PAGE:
Welcome to Gloom. A unique card game where your goal is twofold: kill of your entire family and be ready to come up with a story of their lives worthy of a Morgan Freeman narration. Granted, the tone of the game starts out as sad, but it’s up to you to make it hilariously unbearable. Your goal is to lump upon your chosen 5-member family great tragedies with the intent to make their lives so unbearable that when death DOES come calling (again, by your own hand) it is a respite to the torrid insanity that is their lives. You do this by lowering your kinsman’s self-esteem by playing such cards as “was Cursed by the Queen” and “was beaten by beggars”, events that would depress anyone. But you are not so heartless a player as that, because at the same time you can visit encouraging cards such as “was wonderously well-fed” and “had a picnic in the park” on your opponents’ family, taking them further and further from everyone’s goal…kill of your whole family. The real trick is the storytelling. As each event occurs to a family card, you must string the story of happenstance, both good and ill, together so that in the end there is a tale of woe (or elation) worthy of passing down the family tree. It is a narrative game that requires incredible imagination.
Keith Baker did a brilliant job in designing the game. The cards, themselves, are transparent so that as each modifier is played on a member card you don’t lose background information that would lend itself to the stories.
If you are looking for a game to be played between 3-4 fairly accomplished storytellers (I have found this true with a gaggle of Dungeon Masters), Gloom is brilliant, fun and affordable.
There are four expansions:
Gloom: Unfortunate Expeditions (adds a family, adds worldly events)
Gloom: Unhappy Homes (adds a family, adds homes as extra characters to destroy/kill off)
Gloom: Unwelcome Guests (adds a family, additional characters to add to the storyline)
Cthulhu Gloom (adds Cthulhu mythos…talk about ultimate depression)

In the end, with all of the expansions, eight families are available (so up to eight players with them all).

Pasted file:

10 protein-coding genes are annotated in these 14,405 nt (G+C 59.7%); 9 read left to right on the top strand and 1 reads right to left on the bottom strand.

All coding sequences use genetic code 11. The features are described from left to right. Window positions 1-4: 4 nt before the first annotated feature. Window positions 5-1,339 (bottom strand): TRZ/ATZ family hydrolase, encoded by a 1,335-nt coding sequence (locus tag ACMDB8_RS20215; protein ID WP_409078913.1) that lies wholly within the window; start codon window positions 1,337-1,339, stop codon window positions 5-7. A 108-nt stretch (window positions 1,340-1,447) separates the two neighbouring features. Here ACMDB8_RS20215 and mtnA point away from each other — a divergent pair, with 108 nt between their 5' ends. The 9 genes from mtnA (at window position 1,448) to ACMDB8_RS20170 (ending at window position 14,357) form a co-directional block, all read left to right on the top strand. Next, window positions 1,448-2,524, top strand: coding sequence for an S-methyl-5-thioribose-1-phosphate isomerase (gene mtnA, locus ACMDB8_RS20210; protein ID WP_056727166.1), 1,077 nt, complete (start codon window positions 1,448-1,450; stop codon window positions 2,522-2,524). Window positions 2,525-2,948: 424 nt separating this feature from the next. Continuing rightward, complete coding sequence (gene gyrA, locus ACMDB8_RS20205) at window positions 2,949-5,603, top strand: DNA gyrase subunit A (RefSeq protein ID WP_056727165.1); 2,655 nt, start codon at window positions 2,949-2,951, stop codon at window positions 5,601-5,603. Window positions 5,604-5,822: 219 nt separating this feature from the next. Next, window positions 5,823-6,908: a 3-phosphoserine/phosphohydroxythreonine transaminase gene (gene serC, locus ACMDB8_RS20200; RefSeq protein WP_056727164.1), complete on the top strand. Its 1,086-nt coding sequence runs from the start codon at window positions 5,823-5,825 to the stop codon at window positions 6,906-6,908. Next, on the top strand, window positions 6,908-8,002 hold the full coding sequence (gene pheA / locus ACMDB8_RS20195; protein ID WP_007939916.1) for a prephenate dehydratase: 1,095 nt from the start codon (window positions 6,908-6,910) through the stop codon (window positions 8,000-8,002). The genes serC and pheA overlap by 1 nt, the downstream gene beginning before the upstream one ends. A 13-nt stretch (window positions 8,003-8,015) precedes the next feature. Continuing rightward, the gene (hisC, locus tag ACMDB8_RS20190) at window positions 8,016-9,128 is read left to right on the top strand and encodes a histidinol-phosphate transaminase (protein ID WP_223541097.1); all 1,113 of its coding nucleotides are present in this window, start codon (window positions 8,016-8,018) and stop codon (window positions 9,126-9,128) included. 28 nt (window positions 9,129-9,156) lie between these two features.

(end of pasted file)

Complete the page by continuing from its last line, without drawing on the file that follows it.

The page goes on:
Final Opinion:
If you have an intelligent, imaginative group, purchase the base set, it is unbelievable fun. Each additional set can enhance but inevitably complicate the game.

Go to the Zombie Dice page

Zombie Dice

24 out of 40 gamers thought this was helpful

In Zombie Dice from Steve Jackson Games, you are the zombie and you’re hungry.It is a dice game, and there are zombies. There are thirteen dice in the can, representing the survivors of the zombie apocalypse, and you roll three at a time to see if you eat a brain or the humans fight back. The dice are color coded and have different ratios of brains to shotguns, so you can easily see the odds of getting your dome blown away. You can keep rolling dice until you decide to stop or if three shotgun blasts appear. Humans can also run away, symbolized by footprints, and this result forces you to reroll that die if you choose to continue your turn.
It only takes ten minutes to play, and Zombie Dice is open to any number of players. But here’s the thing, it’s just not that engaging (unless surplus beer is involved). It is an inexpensive means of playing SOMEthing! And the quick turnaround of Dino Hunt Dice, Cthulhu Dice and the seasonal Halloween Dice just gives more options, not better gameplay.

One big bonus, it can be used in Munchkin Zombie as a promotional!

Go to the Warhammer 40,000: Assault on Black Reach page
21 out of 28 gamers thought this was helpful

40k is to tabletop gaming as Magic: The Gathering is to CCG’s.

It is too large to fail.

It is the grandfather to the genre and holds in its sway myriad gamers as intensely as any narcotic. It is complex, full of history and detail and will always have more for you to consume, even when you THINK you are done collecting.

Let me clarify: there is a strong community to this. If you don’t mind figures and rules changing occasionally as the parent company’s answer to stagnant sales, this can really be the place for you. Lots of choices, lots of stories, evolving and escalating books and figures…and none of them really wrong or bad.

But be prepared to commit. You do not play this game halfway. This is not a “I’ll play with the 12-unit team I have completed”. Unlike many other similarly themed miniatures games, you will learn quickly that hundreds of dollars and man-hours will be invested before you are ready to play with the big boys…and that’s BEFORE you’ve fully figured your strategy.

In the end, GW’s 40k is like owning Apple Products (IMHO). Either get in wholly and enjoy the ups and downs of a tested and revered juggernaut of a system (at an expected greater cost), or go find something else and take your chances whether it will be supported next year.

Go to the Magic: The Gathering page
61 out of 79 gamers thought this was helpful

I started playing this waaaaayyy back in 1994, when it was just heating up and no fewer than 3 monthly trade rags were vying to be this games representative. Gamers really had never seen anything like it before…a game that had established its own economy, to be translated and speculated as if we were trading gold, silver or concentrated orange juice.